A liberal case for Eurovision in Israel

The campaign against Eurovision in Israel is not about the rights of the Palestinians. Rather, it serves as a bellwether in the dawn of new tactics for the BDS movement.

Tel Aviv Mayor Ron Huldai and Tourism Minister Yariv Levin aboard a 'Eurovision' bus (photo credit: NOA GUTMAN)
Tel Aviv Mayor Ron Huldai and Tourism Minister Yariv Levin aboard a 'Eurovision' bus
(photo credit: NOA GUTMAN)
Last October, an Israeli couple bought some jewelery at Paris Orly Airport. Leaving the store, the two noticed a strange and seemingly innocuous error on their receipt: it stated that their destination – Israel’s Ben-Gurion Airport, located in northern Lod just 12 miles away from Tel Aviv’s city center – was in fact part of the “Occupied Palestine Territories.”
Complaints were raised and the managing director of the store, Arthur Lemoine, issued an almost immediate apology. The error seemed harmless, but such historical and geographical misunderstandings seldom occur in isolation, especially as insidious calls to “free Palestine from the river to the sea” have surfaced more often. The more recent calls to boycott Eurovision 2019 for being held in Tel Aviv epitomizes the way that all of Israel’s legitimacy is being questioned today.
Unlike the uproar surrounding the relocation of the American Embassy to Jerusalem last May, Tel Aviv is undisputed Israeli territory and sits within the 1967 lines – which are the armistice lines agreed upon in 1949 between Israel and its Arab neighbors. Founded in 1909 after Jewish families bought the land that we know today as Tel Aviv at an auction in neighboring Jaffa, the European Broadcasting Union (EBU) purposefully selected it as the host city since it avoided any sovereignty disputes.
Simply put: The campaign against Eurovision in Israel is not about the rights of the Palestinians. Rather, it serves as a bellwether in the dawn of new tactics for the BDS movement. Their objective is to reduce all of Israel to an alleged military occupation – dehumanizing Israelis in the process, and making it easier to justify Palestinian terrorism. Examples of this include the sustained campaign against Israeli athletes.
Israel has always used its platform at the Eurovision to promote peace and justice. This was evident both in 1998 when Dana International advanced lesbian, gay, bisexual and transgender rights as a representative of the trans community, and in 2009, when Jewish singer Noa joined forces with Arab artist Mira Awad to sing about peace in the wake of escalating tension in Gaza, with the song “There Must Be Another Way.”
We should also remind ourselves that Israel has the honor of hosting this competition because it won, in emphatic style, with Netta Barzilai’s “Toy,” which championed female liberation.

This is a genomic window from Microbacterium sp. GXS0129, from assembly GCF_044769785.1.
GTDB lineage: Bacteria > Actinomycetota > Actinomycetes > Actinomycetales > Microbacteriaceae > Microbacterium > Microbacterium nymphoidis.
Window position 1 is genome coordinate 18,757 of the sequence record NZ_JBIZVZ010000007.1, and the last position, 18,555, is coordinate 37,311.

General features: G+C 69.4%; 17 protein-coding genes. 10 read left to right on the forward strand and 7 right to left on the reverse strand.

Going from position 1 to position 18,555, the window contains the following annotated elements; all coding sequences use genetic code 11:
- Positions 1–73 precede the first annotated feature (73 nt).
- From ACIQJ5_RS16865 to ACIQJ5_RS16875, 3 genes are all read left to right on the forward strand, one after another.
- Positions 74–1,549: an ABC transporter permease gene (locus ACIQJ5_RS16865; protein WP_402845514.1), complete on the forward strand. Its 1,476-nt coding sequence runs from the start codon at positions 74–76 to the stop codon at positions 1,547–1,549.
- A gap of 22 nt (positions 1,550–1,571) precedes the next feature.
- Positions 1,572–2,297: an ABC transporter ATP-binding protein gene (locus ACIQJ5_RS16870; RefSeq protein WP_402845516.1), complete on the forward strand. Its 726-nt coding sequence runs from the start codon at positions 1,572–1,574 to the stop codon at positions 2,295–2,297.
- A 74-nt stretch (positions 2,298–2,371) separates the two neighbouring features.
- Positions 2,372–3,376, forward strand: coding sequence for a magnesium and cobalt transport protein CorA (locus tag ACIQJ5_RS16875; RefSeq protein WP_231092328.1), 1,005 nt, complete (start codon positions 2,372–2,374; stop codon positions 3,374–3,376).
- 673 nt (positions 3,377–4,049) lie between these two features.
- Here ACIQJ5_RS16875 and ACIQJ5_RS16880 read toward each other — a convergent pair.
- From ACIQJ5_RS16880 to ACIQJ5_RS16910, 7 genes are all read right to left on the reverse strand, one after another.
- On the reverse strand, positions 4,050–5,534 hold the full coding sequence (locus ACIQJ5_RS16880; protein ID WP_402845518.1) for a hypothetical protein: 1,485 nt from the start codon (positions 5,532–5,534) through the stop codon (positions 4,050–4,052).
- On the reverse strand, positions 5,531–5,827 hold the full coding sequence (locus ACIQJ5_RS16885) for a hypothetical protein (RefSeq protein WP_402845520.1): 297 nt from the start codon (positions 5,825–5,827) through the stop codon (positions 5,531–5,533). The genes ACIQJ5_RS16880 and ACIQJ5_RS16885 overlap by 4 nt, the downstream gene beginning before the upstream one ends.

Israel has used this opportunity to celebrate diversity and equality by setting this year’s theme as “Dare to dream.” Maybe we are foolish, but we dare to dream that peace is possible. However, this cannot happen while the discourse surrounding the conflict is hijacked by organizations that impede Palestinian and Israeli rights. Both equally deserve peace – and experience tells us that peace cannot and must not be dominated by those with an ulterior motive.
THE BDS campaign is one of hatred and demonization, which abhors peace and coexistence, and only serves to deepen divisions. Whether it be its ideology or its actions, the campaign is not the human rights warrior it purports to be.
The BDS movement has sent letters to every participating nation’s representative in the Eurovision Song Contest, threatening to ruin their careers in cruel acts reminiscent of the tactics deployed when the families of Argentinian footballers received death threats, all in response to their national team’s friendly match against Israel’s national team.
From the coordinated refusal of Middle Eastern nations to fly the Israeli flag or play its national anthem, to the most recent example of Malaysian Prime Minister Mahathir Mohamad calling to ban Israeli athletes from taking part in Paralympic qualifying events, odium is being injected into any and all competitions involving Israel – depriving its citizens of their right to exhibit their humanity.
How can one claim such campaigns are about advancing the situation of the Palestinians, when these actions only seek the demonization and delegitimization of the only Jewish state?
The BDS movement is extremist. It does not believe in the right of Jews to self-determination. It certainly does not represent or benefit the Palestinian people. It only serves the most extreme in our society who wish to see the State of Israel wiped off every map.
There should be no reason to boycott a music competition taking place in the free, liberal, LGBTQ capital of the Middle East. In fact, the Eurovision song contest is celebrated for being a fantastic display of flamboyance and modernity. It is a bastion of equality and cultural infusion that should be commended by all champions of social justice.
We, for one, look forward to seeing the festival take place on the doorstep of some of the most oppressive and intolerant regimes in the world. The 2019 Eurovision will shine as a fantastic beacon of light across a neighborhood intensely characterized by darkness.
Jonathan Harounoff is a British graduate student at Columbia Journalism School, an alumnus of the universities of Cambridge and Harvard, and an incoming FASPE Fellow. Joshua Lee is a History student at the University of Nottingham, and the campaigns officer of the Nottingham Jewish Society. Daniel O’Dowd is a final-year law student at Maynooth University and a member of the US Embassy Youth Council. All three writers are 2018/19 CAMERA Fellows.